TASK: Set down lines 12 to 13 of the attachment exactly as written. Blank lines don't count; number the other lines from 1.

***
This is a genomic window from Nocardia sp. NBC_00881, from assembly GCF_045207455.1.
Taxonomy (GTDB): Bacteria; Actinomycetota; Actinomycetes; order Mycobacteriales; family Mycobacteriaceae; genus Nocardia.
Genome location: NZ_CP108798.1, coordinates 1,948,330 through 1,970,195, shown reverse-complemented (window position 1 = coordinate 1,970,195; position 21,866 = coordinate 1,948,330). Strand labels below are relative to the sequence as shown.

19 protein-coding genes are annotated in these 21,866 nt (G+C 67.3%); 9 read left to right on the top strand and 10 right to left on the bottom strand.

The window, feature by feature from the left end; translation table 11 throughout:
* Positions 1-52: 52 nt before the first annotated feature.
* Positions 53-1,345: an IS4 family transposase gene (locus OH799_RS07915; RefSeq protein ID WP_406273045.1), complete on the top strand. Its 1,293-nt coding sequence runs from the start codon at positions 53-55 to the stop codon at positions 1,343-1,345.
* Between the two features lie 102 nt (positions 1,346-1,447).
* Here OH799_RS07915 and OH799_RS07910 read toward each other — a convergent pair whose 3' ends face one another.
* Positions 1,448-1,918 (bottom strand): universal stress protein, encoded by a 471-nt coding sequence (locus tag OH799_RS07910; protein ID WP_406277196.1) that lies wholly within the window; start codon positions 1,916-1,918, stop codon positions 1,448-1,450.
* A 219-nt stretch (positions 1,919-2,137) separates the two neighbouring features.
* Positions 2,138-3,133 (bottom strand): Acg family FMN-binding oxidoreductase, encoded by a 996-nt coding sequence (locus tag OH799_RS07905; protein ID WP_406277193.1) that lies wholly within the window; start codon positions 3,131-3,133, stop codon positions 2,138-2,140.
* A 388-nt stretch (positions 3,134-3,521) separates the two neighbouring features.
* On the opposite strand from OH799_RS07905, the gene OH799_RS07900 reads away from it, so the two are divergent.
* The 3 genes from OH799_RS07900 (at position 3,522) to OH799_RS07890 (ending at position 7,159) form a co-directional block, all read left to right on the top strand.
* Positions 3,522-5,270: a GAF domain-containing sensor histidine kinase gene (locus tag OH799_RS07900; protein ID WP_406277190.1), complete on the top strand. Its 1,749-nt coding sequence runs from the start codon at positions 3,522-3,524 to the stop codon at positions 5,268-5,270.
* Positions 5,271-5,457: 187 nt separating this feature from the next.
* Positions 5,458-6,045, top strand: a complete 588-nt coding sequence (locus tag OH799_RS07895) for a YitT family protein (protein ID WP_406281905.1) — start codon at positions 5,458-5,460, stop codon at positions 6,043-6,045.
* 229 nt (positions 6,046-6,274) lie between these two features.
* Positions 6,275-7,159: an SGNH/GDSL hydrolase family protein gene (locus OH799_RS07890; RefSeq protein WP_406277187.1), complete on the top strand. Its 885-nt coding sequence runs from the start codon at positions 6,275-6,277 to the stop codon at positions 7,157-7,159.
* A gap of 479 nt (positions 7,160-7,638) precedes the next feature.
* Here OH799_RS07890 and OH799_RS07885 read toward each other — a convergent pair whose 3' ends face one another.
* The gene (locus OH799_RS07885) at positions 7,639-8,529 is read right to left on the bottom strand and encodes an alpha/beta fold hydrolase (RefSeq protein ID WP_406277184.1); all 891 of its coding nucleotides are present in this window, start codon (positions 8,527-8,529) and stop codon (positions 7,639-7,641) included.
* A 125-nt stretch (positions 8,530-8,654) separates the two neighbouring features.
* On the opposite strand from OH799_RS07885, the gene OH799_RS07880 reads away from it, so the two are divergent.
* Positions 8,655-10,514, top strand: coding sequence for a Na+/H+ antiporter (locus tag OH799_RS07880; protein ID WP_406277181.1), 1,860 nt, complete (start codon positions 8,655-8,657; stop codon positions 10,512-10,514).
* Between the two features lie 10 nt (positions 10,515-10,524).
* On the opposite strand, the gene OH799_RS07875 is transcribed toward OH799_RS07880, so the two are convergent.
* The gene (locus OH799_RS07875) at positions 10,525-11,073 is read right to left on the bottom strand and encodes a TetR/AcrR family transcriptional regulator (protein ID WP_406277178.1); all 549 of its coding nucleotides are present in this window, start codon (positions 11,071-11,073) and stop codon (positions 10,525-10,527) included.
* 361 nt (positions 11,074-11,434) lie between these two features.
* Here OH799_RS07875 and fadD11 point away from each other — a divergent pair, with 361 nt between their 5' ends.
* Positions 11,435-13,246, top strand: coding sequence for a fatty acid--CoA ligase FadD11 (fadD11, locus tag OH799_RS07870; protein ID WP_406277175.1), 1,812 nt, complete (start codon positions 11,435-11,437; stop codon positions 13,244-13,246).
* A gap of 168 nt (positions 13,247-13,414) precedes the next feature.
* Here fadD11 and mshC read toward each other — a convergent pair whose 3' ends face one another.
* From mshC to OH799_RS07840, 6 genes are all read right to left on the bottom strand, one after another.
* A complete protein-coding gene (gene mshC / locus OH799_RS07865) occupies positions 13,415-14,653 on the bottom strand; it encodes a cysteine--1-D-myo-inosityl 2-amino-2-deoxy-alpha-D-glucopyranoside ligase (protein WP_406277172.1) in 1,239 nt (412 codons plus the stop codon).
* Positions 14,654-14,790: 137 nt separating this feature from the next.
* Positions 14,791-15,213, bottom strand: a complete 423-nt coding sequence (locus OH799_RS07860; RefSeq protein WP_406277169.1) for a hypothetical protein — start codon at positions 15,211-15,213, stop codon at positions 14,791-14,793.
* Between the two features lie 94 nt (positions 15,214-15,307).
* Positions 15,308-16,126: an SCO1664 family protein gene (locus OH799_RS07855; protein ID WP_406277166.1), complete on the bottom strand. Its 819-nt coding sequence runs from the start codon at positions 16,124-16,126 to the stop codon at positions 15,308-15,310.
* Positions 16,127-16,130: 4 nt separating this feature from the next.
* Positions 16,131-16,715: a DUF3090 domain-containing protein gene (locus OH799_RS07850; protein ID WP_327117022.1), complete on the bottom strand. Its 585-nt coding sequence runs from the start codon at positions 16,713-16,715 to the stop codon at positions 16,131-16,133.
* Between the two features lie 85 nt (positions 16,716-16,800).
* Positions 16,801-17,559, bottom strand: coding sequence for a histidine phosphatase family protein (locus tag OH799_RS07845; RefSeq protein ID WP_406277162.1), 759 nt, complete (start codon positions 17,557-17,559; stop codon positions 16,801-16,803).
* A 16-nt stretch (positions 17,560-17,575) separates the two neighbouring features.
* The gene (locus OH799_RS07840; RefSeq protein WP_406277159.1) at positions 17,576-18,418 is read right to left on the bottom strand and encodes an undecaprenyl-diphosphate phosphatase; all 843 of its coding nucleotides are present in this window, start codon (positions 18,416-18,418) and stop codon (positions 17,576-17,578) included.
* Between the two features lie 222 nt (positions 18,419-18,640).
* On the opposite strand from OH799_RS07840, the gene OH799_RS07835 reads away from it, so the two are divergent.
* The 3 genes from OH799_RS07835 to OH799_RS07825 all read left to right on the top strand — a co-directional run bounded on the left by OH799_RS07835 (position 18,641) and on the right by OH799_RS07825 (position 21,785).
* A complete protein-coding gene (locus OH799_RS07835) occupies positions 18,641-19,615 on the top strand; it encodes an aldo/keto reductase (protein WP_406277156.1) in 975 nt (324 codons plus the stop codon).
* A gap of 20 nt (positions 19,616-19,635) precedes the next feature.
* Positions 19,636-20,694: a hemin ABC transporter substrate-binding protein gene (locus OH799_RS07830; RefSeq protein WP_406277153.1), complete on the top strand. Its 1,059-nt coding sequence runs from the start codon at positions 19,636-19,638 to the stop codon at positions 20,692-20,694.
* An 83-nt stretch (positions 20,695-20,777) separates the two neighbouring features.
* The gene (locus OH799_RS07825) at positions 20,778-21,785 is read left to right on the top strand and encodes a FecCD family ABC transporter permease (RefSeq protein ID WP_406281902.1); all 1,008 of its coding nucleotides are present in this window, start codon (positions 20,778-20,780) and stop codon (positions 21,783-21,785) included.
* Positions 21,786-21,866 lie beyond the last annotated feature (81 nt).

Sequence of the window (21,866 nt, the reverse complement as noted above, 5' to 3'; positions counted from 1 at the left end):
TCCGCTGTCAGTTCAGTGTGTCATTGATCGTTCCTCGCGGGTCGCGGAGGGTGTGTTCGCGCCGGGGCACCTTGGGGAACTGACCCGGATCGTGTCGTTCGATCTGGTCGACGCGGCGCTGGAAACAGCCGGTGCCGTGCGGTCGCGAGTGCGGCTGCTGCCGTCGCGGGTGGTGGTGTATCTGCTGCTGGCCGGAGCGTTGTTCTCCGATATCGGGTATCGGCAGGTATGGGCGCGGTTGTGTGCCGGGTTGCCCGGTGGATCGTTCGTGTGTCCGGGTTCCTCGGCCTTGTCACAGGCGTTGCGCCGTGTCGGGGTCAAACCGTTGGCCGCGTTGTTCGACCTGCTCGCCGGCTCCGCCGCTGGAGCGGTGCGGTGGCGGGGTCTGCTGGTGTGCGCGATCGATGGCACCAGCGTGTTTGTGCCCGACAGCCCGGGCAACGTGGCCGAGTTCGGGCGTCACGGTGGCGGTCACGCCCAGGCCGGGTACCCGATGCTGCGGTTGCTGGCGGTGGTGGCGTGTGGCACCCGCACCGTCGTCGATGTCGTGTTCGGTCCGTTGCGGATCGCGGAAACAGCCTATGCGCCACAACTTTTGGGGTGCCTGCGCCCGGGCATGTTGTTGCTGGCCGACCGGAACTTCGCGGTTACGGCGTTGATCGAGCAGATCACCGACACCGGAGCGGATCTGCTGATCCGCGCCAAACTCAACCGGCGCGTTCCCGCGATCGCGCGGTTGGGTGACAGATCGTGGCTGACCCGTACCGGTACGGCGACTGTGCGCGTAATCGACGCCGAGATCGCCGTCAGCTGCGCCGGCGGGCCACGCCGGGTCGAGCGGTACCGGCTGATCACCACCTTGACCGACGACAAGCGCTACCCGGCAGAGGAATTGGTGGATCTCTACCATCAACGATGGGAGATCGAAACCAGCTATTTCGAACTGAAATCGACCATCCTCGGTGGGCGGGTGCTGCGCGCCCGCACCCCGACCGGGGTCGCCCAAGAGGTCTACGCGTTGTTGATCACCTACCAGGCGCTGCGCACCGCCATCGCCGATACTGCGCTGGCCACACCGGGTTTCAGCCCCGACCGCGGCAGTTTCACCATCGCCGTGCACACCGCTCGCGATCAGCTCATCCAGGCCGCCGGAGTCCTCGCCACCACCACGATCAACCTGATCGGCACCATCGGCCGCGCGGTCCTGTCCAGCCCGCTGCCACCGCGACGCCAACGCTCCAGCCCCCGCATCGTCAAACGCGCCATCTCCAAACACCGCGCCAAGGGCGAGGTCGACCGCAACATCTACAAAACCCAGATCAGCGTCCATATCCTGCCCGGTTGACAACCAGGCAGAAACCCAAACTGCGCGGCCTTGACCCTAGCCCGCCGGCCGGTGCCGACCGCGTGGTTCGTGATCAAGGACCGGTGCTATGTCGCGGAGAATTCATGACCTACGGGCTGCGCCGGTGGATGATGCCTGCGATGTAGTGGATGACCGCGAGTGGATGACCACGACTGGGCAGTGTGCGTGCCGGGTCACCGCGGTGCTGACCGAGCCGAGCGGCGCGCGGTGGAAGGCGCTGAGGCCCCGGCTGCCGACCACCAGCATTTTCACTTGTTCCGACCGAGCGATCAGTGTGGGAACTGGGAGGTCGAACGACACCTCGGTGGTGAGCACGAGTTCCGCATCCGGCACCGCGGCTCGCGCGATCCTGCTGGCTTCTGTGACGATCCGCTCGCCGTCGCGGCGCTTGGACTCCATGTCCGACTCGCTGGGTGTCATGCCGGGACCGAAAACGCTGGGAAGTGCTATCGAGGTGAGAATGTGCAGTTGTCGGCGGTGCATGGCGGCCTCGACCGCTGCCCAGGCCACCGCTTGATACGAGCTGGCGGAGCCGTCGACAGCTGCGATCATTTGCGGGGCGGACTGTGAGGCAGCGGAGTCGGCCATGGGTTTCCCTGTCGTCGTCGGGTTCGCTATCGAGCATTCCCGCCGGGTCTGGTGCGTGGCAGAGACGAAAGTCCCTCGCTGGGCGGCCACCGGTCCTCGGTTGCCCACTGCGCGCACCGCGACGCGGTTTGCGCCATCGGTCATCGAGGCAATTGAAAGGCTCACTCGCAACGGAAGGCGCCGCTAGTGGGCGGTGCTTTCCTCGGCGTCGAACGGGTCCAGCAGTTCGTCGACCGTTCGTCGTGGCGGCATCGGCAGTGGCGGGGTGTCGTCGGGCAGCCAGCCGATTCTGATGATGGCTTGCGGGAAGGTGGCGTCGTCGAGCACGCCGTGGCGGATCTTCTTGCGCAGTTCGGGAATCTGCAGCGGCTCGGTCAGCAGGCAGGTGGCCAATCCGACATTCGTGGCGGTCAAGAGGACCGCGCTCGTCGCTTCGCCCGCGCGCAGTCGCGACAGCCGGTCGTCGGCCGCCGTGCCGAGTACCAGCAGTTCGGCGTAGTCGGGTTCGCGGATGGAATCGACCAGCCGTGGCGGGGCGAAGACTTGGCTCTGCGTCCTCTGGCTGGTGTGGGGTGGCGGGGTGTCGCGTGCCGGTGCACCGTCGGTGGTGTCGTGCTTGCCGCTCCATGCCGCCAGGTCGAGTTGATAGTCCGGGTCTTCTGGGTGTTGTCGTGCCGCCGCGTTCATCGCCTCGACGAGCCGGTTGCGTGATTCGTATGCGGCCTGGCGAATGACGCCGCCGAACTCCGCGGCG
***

* Positions 2,138-3,133 (bottom strand): Acg family FMN-binding oxidoreductase, encoded by a 996-nt coding sequence (locus tag OH799_RS07905; protein ID WP_406277193.1) that lies wholly within the window; start codon positions 3,131-3,133, stop codon positions 2,138-2,140.
* A 388-nt stretch (positions 3,134-3,521) separates the two neighbouring features.